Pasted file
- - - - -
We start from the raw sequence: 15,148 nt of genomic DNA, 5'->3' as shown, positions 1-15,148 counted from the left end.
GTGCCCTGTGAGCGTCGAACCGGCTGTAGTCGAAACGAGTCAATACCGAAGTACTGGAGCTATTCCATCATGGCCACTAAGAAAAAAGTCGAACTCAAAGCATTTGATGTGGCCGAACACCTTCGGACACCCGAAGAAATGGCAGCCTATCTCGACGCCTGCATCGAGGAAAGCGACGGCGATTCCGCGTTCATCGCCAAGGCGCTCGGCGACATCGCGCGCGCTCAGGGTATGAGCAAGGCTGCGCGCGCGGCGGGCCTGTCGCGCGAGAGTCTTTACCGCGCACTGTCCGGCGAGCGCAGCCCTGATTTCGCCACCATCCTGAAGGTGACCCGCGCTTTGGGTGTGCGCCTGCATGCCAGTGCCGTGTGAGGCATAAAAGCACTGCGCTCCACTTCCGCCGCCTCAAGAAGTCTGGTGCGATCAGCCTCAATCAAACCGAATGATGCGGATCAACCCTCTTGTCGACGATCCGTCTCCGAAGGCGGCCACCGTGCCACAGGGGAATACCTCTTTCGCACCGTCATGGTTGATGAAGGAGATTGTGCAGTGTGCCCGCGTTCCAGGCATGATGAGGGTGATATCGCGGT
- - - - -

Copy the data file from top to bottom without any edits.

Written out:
We start from the raw sequence: 15,148 nt of genomic DNA, 5'->3' as shown, positions 1-15,148 counted from the left end.
GTGCCCTGTGAGCGTCGAACCGGCTGTAGTCGAAACGAGTCAATACCGAAGTACTGGAGCTATTCCATCATGGCCACTAAGAAAAAAGTCGAACTCAAAGCATTTGATGTGGCCGAACACCTTCGGACACCCGAAGAAATGGCAGCCTATCTCGACGCCTGCATCGAGGAAAGCGACGGCGATTCCGCGTTCATCGCCAAGGCGCTCGGCGACATCGCGCGCGCTCAGGGTATGAGCAAGGCTGCGCGCGCGGCGGGCCTGTCGCGCGAGAGTCTTTACCGCGCACTGTCCGGCGAGCGCAGCCCTGATTTCGCCACCATCCTGAAGGTGACCCGCGCTTTGGGTGTGCGCCTGCATGCCAGTGCCGTGTGAGGCATAAAAGCACTGCGCTCCACTTCCGCCGCCTCAAGAAGTCTGGTGCGATCAGCCTCAATCAAACCGAATGATGCGGATCAACCCTCTTGTCGACGATCCGTCTCCGAAGGCGGCCACCGTGCCACAGGGGAATACCTCTTTCGCACCGTCATGGTTGATGAAGGAGATTGTGCAGTGTGCCCGCGTTCCAGGCATGATGAGGGTGATATCGCGGT